Hiking through eerie sandstorms in Bogd Khan Uul Strictly Protected Area

Fact: Mongolia is definitely a hiker’s paradise. With so many invitingly open and vast landscapes (both protected natural parks and untamed wild, wild wilderness) the only tricky part about pitching a tent is deciding how to angle it for the best views. What many may not realize, though, is that you can quickly escape the rugged cold capital city with its intense traffic, and carefully organized streets for a steep uphill walk among coniferous trees where you’ll likely bump into some Mongolian locals (of the rodent kind). Best part? It’s only 20 minutes away! Best part numero 2? It’s free! Best part numero 3 (that’s right, there’s even a 3)? You get a pretty fantastic view of the city, along with the bragging rights of having visited the oldest natural reserve in the world!

So, what’s so special about Bogd Khan Uul?

Bogd Khan Uul (translation: Saint Khan Mountain), was first made a protected area in 1778 after the Mongolian governor sent a letter to the Emperor of Qianlong asking for sacred ceremonies to continue on the mountain. These were done in worship of the history of the place: several nobility, governors and saints all saw it as a holy mountain. And, want to take a wild guess whether or not this landmark has any connection whatsoever to Genghis Khan? Yup, surprise surprise. It does. The former emperor had apparently lived here at one point (which probably intensified the mountain’s sacredness by roughly 1,000%, give or take). In 1996 Bogd Khan Uul was added to the UNESCO World Heritage list in the cultural category. And hey, there’s even some evidence suggesting the so-called “marvelous mountain” even held protected status as early as in the 12th century!

How to get there

Bogd Khan is located a bit far outside Ulaanbaatar (UB) and is not really walking distance from the center. The easiest way to get there is to hop on a bus and get off by the Zaisan Center (this is the stop after Mongolian University of Life Sciences). For more specific directions, check out the UB Wikitravel page here.

Alternatively, you could also grab a taxi from the center which will amount to about ₮25,000. But beware, getting a taxi back from the park will definitely not be as easy (the area is not exactly jam packed).

Once you get to Zaisan Center, consider stopping by Root of Coffea for some cup of Joes from around the world (also doesn’t hurt to have a hefty amount of caffeine in your system before a hike, am I right or am I right?).

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How to get to the Bogd Khan Uul park entrance form Zaisan Center

When walking South on Zaisan Toiruu you’ll soon come to a fork in the road. Follow the road to the left and keep walking until you come to the very warm, friendly-looking, lively welcome gate (yup, that is sarcasm, my friends). You know you’re on the right track if you pass Cozy Nomads.

Bogd Khaan Uul Park Entrance

You shouldn’t need to pay a fee, likely there won’t even be anyone there to take your cash even if you wanted to contribute. Keep walking downhill and you’ll pass a number of clay/ ceramic gers. These are set up specifically for Mongolian tourists who come during the high season.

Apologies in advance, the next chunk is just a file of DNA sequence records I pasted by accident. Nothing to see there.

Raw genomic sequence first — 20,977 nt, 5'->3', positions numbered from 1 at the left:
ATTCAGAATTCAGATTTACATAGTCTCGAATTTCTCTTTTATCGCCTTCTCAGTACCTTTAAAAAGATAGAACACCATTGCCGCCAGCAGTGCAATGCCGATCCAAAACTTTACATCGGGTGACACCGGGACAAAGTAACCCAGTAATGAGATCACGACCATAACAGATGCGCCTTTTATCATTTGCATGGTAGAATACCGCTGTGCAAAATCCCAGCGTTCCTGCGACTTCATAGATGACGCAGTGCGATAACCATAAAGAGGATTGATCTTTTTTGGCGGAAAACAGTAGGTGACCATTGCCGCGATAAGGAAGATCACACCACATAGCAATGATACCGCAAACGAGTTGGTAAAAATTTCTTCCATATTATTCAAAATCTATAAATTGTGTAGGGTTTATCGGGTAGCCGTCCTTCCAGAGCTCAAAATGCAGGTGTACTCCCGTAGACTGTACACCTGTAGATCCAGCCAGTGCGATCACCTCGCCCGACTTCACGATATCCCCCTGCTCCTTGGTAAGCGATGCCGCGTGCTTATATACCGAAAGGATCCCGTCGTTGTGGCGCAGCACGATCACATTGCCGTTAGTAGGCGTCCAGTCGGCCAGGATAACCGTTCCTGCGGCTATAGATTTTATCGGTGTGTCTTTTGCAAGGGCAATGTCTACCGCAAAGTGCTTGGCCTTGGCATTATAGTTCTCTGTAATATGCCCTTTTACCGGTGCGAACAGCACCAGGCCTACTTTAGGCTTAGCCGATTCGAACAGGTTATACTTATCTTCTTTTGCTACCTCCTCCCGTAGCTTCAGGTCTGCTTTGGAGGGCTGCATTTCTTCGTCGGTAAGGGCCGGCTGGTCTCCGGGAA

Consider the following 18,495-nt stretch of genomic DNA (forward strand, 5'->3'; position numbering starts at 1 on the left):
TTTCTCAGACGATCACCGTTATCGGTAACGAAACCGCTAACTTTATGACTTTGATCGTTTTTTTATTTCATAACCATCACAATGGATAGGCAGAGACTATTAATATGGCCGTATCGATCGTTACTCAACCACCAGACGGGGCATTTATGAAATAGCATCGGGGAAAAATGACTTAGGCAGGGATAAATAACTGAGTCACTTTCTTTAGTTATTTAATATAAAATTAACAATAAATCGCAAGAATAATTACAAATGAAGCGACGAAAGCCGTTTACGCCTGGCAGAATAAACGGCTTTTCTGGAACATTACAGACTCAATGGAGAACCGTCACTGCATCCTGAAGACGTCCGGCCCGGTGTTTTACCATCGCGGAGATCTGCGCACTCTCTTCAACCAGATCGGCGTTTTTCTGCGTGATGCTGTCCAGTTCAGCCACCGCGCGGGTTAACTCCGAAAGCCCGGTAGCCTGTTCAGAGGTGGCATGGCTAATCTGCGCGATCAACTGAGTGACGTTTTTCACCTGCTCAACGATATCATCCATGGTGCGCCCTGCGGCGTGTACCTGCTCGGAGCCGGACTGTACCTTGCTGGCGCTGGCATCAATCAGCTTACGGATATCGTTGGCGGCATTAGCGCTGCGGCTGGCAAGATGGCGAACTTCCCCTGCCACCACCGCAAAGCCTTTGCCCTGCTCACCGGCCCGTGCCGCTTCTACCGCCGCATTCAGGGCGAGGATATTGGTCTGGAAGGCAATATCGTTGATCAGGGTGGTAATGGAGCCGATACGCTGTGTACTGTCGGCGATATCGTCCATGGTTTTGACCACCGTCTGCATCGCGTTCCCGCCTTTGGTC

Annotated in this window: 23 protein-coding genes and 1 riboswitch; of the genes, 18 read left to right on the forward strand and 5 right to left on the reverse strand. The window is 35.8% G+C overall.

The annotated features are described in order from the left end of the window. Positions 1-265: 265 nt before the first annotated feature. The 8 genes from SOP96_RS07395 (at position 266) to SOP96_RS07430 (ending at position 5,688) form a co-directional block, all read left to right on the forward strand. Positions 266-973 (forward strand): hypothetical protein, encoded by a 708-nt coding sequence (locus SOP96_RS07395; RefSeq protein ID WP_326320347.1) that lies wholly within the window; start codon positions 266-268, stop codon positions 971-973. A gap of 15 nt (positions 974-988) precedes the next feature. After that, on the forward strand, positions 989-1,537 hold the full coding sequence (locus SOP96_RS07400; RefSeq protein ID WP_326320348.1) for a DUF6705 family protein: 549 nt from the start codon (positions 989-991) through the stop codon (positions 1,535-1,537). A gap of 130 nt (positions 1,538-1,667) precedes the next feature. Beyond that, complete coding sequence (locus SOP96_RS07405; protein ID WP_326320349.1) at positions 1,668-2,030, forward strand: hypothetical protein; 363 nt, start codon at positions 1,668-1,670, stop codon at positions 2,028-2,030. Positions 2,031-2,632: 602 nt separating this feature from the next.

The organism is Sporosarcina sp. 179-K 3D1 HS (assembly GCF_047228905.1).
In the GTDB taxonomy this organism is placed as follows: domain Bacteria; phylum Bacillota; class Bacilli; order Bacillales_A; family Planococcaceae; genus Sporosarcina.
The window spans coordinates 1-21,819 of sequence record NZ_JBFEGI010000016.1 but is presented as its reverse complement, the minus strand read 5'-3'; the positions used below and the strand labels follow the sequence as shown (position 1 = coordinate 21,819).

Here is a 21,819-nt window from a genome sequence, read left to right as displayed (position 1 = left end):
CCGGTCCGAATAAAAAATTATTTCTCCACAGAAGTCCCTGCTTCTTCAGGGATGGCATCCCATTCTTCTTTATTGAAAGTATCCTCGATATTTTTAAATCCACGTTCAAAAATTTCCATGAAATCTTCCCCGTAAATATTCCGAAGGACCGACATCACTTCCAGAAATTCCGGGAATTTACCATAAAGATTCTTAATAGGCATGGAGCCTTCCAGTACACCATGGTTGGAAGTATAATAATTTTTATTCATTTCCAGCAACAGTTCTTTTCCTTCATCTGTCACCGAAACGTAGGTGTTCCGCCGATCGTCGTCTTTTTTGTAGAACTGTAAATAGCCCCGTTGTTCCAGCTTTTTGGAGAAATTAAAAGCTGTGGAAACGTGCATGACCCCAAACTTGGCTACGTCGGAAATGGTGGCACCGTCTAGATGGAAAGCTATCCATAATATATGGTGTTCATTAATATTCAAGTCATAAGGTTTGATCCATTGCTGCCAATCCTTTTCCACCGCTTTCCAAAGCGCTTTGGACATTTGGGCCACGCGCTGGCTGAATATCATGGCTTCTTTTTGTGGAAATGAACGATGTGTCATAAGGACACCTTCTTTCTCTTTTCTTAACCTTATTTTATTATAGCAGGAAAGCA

Keep following the path to the southeast part of the area, which is where you’ll come across the actual mark for the trail head.

What to bring

The weather can fluctuate quite a bit (we went in April and the northern part of the trail was covered in snow), in particular as you are hiking at a steep elevation between 1,300 and 2,300 meters above sea level. Be sure to dress in layers, bring plenty of snacks and water as the park offers none of these. A nifty GPS would also be quite handy since the trail is not all that clearly marked out.

The trail

At the park entrance you’ll find a map that shows the trail (there’s really only the one trail to the top). It’s super helpful in that it shows trail length, elevation, difficulty level and marks good pit stops (aka pauses to refuel on Mongolian peanuts and other goodies),

The trail is a total of about 5km and a steep climb from an elevation of 1,457m to 1,980m. It ended up taking us about two hours to walk uphill and just under one hour to walk back.

The trail itself is a steep climb and as you keep meandering through the coniferous forestry, you’ll get a higher and higher glimpse of the Mongolian capital. Most locals you’ll bump into will be of the rodent family among with the occasional person strolling through the forestry looking to get away from the city.

As we kept pushing upwards we noticed that the color of the air and the forestry slowly started to change into warmer tones, giving the hike a very eerie atmosphere (which only got heightened later on as we reached a clearing with a gargoyle-looking statue set in the smack middle of it). Turns out, the entire city had been engulfed in a sand storm, which explained the funky colors – and awesome photos!

The next part of the trail is a bit more technical and requires more careful navigation. Before the clearing, the trail is fairly obviously stamped out but after, you’ll find markings on the trees to be your best friend. Look for slightly peeled off bark on the tree trunks to stay on the path.

Once at the top, you’ll find well enough space to cook and set up camp if needed. Be sure to bring plenty of warm clothes as even in April it reached below icicle-inducing temperatures!

“Cool story, bro. But how much did it cost?”

Park entrance: free

Transportation both ways (taxi): ₮50,000

Transportation both ways (bus from Sükhbaatar Square): about ₮5,000 per person

Total: Between ₮5,000 and ₮50,000 per person


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